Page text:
At the beginning of the year I started on a Bible reading plan using the Verbum phone app. I haven’t been keeping up like I should so I’m only 15% of the way through the Bible. Still, since I’ve never read the whole thing, I’ll claim it as a win. A couple of weeks ago I read this passage:
“The priest who is chief among his brethren, upon whose head the anointing oil is poured, and who has been consecrated to wear the garments, shall not let the hair of his head hang loose, nor rend his clothes…” Lev 21:10
Last night while we were watching The Passion of the Christ I noticed that the high priest tore his garment when Jesus told him who He was:
And Jesus said, “I am; and you will see the Son of man seated at the right hand of Power, and coming with the clouds of heaven.” 63 And the high priest tore his garments, and said, “Why do we still need witnesses?” Mk 14:62-63
Having read the Old Testament law concerning the high priest so recently, I was struck by the significance of this act, something that I hadn’t ever given thought to before so I went looking for commentary about the action.
I found one commentary on a Protestant site that claimed that the prohibition only applied to funerals so it wasn’t anything strange in this case. After reading the whole chapter, I don’t see that this prohibition is linked to funerals at all.
I also found another commentary that said the Church Fathers saw the rending of the high priest’s garment as the end of the Jewish priesthood. From St. Bede:
“the drama of Caiaphas tearing his vestments signifies the termination of the Old Covenant priesthood. In contrast, the seamless vestment of Jesus is not torn but remains intact (Jn 19:23-24), signifying that the new priesthood of Christ will endure forever (Heb 7:23-24).”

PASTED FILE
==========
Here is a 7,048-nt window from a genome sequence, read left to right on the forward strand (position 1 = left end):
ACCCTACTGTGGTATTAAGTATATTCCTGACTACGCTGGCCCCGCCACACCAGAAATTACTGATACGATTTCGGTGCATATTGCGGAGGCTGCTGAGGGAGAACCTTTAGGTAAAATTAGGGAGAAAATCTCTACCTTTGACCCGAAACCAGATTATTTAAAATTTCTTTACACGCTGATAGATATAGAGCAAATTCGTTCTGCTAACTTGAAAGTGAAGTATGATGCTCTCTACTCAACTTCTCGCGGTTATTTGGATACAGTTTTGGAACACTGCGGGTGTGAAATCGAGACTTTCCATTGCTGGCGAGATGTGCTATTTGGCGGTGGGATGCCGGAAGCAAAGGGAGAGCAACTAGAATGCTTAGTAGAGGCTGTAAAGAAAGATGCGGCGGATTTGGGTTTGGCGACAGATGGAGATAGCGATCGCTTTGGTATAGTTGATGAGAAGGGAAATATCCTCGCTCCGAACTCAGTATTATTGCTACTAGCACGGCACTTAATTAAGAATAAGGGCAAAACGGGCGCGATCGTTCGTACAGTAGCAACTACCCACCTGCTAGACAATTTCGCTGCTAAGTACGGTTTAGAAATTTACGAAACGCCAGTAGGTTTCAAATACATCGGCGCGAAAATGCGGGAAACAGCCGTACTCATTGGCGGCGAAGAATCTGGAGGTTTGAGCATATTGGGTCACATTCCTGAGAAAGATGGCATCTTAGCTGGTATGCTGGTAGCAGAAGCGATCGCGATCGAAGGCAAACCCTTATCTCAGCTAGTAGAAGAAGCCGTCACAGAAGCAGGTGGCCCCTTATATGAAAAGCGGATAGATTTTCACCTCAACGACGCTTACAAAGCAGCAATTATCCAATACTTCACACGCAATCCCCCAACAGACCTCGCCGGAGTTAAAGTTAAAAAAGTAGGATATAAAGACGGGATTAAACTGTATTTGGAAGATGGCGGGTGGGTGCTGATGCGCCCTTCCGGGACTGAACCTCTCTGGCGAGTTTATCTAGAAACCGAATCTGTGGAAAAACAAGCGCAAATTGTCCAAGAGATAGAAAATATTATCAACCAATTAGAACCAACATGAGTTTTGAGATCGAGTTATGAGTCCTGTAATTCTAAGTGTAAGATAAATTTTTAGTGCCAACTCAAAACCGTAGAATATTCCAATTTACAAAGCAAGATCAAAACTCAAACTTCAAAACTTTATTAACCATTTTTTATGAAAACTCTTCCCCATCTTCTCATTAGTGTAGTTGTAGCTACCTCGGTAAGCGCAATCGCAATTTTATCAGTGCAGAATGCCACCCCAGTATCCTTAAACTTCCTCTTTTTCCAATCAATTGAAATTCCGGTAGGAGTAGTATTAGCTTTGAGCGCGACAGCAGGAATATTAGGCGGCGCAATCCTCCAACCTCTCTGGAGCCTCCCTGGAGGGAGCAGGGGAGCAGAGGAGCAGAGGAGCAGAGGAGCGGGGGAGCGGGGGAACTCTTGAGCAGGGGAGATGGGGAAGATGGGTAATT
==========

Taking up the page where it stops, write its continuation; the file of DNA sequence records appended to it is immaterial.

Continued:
This seems like a reasonable interpretation to me. The high priest asks Christ who He is and Jesus tells him directly that “I AM”. Not only does the high priest reject the Messiah, he violates the law of God specific to the high priest in order to do it. I also did find commentary that said that Caiaphas didn’t violate the law because it referred only to his temple vestments which he probably wasn’t wearing at the time of Christ’s trial.
I’ve also heard that the Jewish priesthood ended with the destruction of the temple forty years after Christ’s death. What do you think? It doesn’t seem like there is a definitive statement from the Church one way or the other.
He lives with his lovely wife and eleven kids in northern Colorado.
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